The epic rise & spectacular fall of WeWork & Adam Neumann (review)

Today’s overworked, underpaid and unappreciated employee is tomorrow’s confidential source for a reporter.

And disgruntled workers will happily talk as it all goes wrong for leaders lacking in hubris.

In writing about the rise and fall of shared office renter WeWork, journalist Reeves Wiedeman did more than 200 interviews over 18 months with employees at all levels and from every department. Senior executives, landlords, investors, bankers, lawyers and advisors also chimed in.

What they told Wiedeman for his book Billion Dollar Loser: The Epic Rise and Spectacular Fall of Adam Neumann and WeWork makes the company’s botched $47 billion initial public offering and the sacking of co-founder Adam Neumann seem inevitable. This was a company and leader who weren’t exactly diligent at managing their nickels.

Take WeWork’s annual summer camps, which Vanity Fair once described as “a lavish bacchanalia” and “a sort of corporate retreat-meets-Coachella for the Silicon Valley set.”

In 2018, WeWork flew 6,000 employees to Eridge Park south of London. Deepak Chopra delivered a keynote. Lorde and Bastille performed concerts. Employees camped out in tents and slept on air mattresses.

Neumann, his wife and kids flew in on WeWork’s brand-new $60 million Gulfstream jet. To furnish and stock their campsite compound, Neumann sent his event team a shopping list that ran to three-and-a-half pages which Wiedeman reprinted in his book. Along with a “tent house suite via Raj Style” and an RV, Neumann ordered three air conditioning units, two fridges, a king-size bed, four twin-size beds, a coffee table plus a 24/7 security guard, two drivers and two bartenders. The bar included two bottles of Highland Park 30-year-old single-malt Scotch retailing at $1,000 each plus all the ingredients for making Bellinis, mimosas and white wine sangria.

In between sets by new age gurus and pop stars, Neumann and his wife took to the stage and talked about going beyond renting coworking spaces to finding homes for every orphan. “If we do the work right, we could wake up one day and say ‘we want to solve the problem of children without parents in this world’ – and do it, within two years,” Neumann said. “And from there we can go to world hunger. There’s so many topics that we can take one by one, and we will be able to tackle anything that we set our minds to.”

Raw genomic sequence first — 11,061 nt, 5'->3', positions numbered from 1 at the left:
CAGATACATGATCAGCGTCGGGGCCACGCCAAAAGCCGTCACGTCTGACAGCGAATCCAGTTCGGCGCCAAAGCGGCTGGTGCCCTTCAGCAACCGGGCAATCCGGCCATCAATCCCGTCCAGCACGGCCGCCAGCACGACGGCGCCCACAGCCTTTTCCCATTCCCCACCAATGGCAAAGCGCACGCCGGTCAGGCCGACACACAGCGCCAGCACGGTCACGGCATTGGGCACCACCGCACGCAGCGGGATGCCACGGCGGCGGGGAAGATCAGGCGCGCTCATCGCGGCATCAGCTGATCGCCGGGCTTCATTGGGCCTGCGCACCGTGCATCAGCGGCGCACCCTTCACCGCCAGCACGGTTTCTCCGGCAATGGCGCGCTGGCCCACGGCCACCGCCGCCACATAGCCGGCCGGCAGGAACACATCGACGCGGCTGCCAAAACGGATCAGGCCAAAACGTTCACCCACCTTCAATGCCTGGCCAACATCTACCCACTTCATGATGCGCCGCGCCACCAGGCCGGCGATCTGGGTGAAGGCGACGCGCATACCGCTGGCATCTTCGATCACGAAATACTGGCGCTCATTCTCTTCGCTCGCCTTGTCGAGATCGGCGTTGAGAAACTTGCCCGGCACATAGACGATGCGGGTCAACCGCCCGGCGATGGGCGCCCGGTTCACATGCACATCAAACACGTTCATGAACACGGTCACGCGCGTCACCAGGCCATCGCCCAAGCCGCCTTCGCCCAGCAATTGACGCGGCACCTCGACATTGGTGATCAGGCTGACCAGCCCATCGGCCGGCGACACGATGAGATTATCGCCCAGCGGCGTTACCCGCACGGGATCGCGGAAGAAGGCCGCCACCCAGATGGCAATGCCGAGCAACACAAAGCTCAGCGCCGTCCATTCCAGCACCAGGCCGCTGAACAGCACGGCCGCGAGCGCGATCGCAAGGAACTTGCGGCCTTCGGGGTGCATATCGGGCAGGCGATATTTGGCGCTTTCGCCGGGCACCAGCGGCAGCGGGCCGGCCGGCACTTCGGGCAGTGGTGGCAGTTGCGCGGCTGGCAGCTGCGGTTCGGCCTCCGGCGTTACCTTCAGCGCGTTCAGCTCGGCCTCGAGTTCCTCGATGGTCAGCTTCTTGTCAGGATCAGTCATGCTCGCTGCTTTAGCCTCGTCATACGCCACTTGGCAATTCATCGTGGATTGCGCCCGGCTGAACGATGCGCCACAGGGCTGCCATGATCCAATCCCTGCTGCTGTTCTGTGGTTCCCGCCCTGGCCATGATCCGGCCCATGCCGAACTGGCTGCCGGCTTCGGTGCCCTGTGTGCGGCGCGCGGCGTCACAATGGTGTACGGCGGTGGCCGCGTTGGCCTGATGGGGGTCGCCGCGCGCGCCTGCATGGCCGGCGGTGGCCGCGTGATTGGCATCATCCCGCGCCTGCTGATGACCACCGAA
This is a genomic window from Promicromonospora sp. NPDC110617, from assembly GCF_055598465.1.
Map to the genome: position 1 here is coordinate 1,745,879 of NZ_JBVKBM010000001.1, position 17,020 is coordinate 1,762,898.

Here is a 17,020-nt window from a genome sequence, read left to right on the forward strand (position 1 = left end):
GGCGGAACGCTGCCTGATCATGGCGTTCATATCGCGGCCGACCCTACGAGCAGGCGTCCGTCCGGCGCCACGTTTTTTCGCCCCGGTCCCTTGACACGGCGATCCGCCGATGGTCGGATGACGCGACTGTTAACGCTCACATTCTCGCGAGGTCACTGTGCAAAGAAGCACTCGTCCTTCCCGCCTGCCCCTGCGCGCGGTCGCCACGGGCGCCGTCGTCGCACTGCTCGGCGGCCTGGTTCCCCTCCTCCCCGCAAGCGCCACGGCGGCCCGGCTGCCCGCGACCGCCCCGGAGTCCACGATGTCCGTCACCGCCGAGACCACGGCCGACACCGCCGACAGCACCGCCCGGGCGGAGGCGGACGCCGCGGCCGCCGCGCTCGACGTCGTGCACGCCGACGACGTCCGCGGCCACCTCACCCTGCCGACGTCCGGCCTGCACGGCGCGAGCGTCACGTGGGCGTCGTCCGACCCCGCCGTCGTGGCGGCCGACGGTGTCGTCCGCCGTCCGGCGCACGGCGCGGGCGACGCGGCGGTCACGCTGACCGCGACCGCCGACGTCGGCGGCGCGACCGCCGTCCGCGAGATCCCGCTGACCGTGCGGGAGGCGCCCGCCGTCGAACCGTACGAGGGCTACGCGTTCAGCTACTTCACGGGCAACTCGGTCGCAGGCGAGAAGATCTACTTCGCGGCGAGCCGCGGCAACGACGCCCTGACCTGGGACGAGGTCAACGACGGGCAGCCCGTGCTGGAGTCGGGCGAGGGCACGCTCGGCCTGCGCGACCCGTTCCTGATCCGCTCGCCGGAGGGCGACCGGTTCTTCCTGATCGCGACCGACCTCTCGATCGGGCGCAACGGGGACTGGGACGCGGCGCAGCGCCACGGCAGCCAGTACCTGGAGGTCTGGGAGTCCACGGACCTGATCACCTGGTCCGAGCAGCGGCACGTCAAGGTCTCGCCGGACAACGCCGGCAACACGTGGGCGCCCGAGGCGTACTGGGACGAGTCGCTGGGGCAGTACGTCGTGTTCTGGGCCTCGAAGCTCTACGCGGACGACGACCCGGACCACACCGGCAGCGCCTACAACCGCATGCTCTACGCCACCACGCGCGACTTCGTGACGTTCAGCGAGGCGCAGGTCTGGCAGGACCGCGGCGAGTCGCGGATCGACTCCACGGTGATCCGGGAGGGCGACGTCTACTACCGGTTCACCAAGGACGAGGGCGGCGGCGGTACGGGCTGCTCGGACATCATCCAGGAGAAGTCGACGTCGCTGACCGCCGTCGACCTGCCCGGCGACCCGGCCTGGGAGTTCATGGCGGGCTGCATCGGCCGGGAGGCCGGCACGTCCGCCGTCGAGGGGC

Not everyone was sold on Neumann’s plans to save the world. “For many longtime employees, the close of Summer Camp 2018 felt like the end of an era,” says Wiedeman. “The event had grown so large that it lost much of its charm, and many employees wished the company would just give them a week off to rest and spend the money it poured into Summer Camp on giving them all a $2,000 bonus instead.”

At its peak, WeWork had almost 10,000 employees. By the end of 2018, half the workforce had been with the company less than 6 months. “Many employees began to see WeWork less as a company than a cult. Adam’s preaching attracted a constant influx of fresh devotees who kept the machine running.”

But the machine stalled out when private investors quit throwing billion-dollar lifelines at WeWork. With a growing mountain of debt, Neumann had no choice but to take his company public. Wiedeman says prospective investors were shocked by what they discovered in WeWork’s filing with the U.S. Securities and Exchange Commission.

On his way out the door, Neumann negotiated a billion dollar severance package. That deal fell through when SoftBank, a Japanese conglomerate and WeWork’s largest investor, abandoned its $3 billion buyout of existing shareholders. Neumann has since sued Softbank, accusing it of breaching a contract.

Like John Carreyrou’s Bad Blood: Secrets and Lies in a Silicon Valley Startup, Wiedeman’s equally excellent book begs the question how smart people make stupid bets on false prophets. Along with a COVID-19 vaccine, we need an inoculation against the reality distortion fields thrown up by charismatic, cult-like founders with messiah complexes.

Jay Robb serves as communications manager for McMaster University’s Faculty of Science, lives in Hamilton and has reviewed business books for the Hamilton Spectator since 1999.

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Jay Robb

I've reviewed more than 500 business books for the Hamilton Spectator since 1999 and worked in public relations since 1993.

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